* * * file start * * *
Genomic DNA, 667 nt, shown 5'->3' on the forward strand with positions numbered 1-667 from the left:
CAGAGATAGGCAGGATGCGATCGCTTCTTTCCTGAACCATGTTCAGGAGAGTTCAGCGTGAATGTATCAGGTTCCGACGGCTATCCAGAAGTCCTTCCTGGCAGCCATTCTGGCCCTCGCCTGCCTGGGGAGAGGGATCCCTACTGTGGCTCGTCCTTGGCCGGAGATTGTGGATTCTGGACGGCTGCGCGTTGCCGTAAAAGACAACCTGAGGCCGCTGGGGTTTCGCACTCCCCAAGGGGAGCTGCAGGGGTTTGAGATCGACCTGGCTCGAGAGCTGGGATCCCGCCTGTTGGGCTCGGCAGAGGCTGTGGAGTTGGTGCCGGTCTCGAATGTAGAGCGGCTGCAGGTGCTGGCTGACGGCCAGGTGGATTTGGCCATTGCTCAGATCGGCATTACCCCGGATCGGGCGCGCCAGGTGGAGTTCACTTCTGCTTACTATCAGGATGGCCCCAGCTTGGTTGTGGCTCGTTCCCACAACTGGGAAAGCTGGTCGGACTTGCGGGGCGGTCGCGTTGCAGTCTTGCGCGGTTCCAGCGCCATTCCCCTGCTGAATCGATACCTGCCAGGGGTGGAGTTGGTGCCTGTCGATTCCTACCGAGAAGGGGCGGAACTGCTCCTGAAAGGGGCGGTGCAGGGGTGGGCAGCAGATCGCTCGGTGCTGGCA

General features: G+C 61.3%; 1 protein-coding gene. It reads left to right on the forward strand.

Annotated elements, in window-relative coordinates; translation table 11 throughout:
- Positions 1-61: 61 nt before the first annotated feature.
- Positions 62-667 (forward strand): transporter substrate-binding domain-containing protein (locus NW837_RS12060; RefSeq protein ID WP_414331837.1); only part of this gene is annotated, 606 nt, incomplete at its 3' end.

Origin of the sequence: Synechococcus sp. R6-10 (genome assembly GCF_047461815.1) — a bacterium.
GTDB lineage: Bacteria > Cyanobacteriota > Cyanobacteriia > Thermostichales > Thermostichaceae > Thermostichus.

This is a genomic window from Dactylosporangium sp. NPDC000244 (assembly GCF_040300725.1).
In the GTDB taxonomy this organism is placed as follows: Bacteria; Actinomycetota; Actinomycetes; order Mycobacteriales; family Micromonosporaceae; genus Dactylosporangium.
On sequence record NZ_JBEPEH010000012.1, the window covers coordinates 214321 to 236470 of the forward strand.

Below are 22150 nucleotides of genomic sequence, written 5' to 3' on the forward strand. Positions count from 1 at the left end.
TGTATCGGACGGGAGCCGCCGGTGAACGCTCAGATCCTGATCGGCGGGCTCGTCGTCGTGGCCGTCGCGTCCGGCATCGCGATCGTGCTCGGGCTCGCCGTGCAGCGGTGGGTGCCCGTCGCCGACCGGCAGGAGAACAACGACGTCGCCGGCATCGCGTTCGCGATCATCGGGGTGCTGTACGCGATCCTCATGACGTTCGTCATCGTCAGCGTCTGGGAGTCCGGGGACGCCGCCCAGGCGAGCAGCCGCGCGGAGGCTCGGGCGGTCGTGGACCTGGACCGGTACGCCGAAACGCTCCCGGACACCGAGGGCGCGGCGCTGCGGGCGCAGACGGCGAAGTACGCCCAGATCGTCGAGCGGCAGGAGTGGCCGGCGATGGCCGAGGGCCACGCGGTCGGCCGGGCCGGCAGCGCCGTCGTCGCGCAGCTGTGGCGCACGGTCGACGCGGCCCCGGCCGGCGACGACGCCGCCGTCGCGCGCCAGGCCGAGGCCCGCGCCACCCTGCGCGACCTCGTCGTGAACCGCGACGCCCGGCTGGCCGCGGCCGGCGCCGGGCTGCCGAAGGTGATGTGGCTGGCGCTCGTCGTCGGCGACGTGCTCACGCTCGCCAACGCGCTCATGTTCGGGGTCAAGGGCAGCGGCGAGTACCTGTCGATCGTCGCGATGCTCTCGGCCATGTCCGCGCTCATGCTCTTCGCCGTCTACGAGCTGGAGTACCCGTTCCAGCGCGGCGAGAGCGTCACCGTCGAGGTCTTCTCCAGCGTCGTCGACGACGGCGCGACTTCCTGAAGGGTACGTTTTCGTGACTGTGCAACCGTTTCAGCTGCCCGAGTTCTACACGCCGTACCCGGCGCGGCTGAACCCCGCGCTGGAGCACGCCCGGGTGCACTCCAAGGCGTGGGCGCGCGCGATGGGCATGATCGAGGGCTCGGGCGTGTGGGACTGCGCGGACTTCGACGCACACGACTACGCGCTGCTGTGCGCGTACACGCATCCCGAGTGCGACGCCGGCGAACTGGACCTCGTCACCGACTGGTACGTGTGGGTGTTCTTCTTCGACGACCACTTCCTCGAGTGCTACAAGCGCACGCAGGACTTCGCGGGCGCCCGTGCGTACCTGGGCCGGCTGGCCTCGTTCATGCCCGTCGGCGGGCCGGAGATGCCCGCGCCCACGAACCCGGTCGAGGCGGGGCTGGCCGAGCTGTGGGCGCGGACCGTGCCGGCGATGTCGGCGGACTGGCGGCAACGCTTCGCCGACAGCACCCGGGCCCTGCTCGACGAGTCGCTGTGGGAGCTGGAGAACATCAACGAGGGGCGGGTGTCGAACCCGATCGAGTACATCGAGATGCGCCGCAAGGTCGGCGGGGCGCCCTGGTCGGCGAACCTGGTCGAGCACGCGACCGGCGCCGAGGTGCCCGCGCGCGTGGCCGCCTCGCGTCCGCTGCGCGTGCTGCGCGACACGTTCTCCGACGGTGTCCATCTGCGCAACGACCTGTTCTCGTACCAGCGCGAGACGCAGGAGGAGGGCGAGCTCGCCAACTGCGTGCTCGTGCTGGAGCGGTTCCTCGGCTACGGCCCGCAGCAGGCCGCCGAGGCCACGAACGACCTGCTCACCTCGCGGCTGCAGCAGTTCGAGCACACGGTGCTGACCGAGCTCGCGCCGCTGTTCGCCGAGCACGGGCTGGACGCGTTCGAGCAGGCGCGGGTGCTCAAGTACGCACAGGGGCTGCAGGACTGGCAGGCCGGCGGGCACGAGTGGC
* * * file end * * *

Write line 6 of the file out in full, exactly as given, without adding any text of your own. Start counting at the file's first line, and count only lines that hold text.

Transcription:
- Positions 62-667 (forward strand): transporter substrate-binding domain-containing protein (locus NW837_RS12060; RefSeq protein ID WP_414331837.1); only part of this gene is annotated, 606 nt, incomplete at its 3' end.